Last week I did a post about zero-level thinking, and a hand that seemed to illustrate it. Last night I read the following story in Mike Caro's book, Caro's Most Profitable Hold'em Advice (p. 147). The man is certifiable, but he's crazy like a fox.
I get tremendous mileage out of one or two very blatant plays. I like to
spread hopeless hands. I want them to be so absurd that players will remember
them and giggle with me. If I just play a lot of semi-weak hands, that's not
advertising. That's just doing what they do. And they won't notice.
I've actually done this: I was the big blind at a no-limit table and got in
free with 3h-2h. The flop added two more hearts, so I had a flush draw. Nobody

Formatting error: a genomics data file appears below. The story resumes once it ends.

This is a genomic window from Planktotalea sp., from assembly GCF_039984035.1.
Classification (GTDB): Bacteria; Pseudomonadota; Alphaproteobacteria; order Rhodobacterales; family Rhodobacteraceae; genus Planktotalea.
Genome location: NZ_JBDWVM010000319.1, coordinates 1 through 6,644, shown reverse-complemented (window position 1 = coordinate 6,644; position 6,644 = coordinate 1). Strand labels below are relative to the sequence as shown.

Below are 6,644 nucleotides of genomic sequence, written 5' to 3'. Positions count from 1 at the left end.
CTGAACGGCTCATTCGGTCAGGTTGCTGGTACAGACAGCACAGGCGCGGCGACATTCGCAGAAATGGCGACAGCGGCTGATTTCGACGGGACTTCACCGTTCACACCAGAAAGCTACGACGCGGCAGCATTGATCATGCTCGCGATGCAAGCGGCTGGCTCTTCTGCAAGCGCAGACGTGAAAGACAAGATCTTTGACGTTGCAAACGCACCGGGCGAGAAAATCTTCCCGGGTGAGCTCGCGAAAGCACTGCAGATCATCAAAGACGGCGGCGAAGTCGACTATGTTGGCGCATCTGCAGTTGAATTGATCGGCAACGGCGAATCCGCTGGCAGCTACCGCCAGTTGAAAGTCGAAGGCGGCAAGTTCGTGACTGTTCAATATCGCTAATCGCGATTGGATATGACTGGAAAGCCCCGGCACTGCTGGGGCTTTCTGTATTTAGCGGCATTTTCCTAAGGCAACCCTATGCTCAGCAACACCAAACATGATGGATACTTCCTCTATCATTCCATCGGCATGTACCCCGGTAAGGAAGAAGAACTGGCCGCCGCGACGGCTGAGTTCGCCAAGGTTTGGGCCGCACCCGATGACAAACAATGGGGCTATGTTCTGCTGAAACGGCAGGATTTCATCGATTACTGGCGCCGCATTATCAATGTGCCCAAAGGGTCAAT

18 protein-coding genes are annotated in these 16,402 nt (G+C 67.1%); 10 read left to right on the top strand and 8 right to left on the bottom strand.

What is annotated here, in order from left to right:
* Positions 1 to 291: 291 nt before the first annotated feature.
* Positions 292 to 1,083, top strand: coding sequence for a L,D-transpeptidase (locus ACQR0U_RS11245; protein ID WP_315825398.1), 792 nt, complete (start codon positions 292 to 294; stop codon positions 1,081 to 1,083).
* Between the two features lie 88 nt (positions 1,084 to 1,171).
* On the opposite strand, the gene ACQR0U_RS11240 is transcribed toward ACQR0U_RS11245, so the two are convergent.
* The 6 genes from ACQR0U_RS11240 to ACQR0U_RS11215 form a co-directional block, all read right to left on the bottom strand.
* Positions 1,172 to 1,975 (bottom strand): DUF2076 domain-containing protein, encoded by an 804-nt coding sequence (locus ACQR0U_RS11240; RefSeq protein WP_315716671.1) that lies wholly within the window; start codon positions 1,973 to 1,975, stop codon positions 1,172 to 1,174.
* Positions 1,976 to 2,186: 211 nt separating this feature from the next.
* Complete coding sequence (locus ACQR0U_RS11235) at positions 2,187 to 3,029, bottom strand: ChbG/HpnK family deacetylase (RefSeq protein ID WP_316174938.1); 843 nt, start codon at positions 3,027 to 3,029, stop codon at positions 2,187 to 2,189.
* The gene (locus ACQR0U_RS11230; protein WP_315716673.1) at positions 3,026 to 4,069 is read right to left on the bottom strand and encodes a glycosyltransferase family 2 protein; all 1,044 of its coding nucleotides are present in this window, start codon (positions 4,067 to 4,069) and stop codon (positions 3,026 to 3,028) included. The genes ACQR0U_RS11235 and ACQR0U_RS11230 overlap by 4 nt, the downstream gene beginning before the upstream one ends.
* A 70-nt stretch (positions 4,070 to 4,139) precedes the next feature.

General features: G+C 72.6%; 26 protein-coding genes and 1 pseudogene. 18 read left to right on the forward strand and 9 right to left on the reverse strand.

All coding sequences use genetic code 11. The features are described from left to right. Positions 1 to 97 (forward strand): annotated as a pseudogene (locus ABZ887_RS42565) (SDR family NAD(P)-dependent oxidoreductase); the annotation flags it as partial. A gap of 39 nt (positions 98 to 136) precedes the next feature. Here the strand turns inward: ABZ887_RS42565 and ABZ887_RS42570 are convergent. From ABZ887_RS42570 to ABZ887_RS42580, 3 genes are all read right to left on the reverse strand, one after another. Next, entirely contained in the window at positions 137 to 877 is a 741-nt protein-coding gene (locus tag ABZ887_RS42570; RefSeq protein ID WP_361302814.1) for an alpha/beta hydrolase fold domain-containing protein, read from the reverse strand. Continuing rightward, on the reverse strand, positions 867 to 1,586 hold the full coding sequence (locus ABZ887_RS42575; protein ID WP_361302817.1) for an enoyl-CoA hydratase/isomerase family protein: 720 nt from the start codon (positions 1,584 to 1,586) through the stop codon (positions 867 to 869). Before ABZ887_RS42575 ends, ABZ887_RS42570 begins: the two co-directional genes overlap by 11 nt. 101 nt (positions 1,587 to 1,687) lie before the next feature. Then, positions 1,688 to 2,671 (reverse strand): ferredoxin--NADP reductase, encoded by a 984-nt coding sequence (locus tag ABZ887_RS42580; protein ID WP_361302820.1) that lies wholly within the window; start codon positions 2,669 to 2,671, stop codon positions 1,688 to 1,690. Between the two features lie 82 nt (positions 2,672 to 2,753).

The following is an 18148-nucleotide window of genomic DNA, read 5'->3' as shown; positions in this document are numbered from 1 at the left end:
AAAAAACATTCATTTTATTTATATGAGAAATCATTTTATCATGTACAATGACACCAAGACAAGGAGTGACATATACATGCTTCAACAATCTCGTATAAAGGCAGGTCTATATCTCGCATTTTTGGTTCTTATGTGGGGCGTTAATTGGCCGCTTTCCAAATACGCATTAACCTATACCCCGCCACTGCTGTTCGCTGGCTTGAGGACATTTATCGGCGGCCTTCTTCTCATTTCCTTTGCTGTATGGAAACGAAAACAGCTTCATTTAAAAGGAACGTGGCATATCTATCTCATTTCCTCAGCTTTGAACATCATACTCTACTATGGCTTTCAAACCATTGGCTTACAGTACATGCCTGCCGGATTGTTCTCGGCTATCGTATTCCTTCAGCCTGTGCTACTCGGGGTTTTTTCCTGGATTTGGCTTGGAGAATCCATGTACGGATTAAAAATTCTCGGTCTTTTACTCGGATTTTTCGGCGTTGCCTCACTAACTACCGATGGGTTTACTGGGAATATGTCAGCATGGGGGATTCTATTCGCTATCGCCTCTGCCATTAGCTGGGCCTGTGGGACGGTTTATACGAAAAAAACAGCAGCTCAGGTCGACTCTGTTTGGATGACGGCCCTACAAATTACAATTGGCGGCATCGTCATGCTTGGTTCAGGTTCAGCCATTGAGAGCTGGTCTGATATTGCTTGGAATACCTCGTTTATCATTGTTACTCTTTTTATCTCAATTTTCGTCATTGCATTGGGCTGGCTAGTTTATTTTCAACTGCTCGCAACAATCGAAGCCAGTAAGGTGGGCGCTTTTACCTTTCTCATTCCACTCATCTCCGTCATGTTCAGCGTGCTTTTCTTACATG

bet until the river. The final board was 7c Kh 4h 9d 9s. Someone made a very
small bet on the river. Two other remaining players folded, leaving just me. I
called! The bettor showed Kd Jh--a pair of kings. I quickly spread my hand for
all to see--a hand that couldn't possibly beat anything! "I thought you had me
beat, but you just never know," I laughed, leaving everyone scratching their
heads. You see, that was very cheap advertising. It was a tiny bet. And I knew
my advertisement was getting a maximum audience, because all eyes were glued to
the showdown. And, yes, it turned out to be a very profitable session.
So when you see a play that makes no sense whatsoever, and you're inclined to conclude that the person involved has no idea what he is doing, is drunk, not paying attention, misreading his hand, or whatever--maybe, just maybe, he is actually thinking way ahead of you, and setting you up to make bad calls later, and he is in reality the craftiest player at the table, with you squarely in his crosshairs.
Or he's just a moron. One or the other.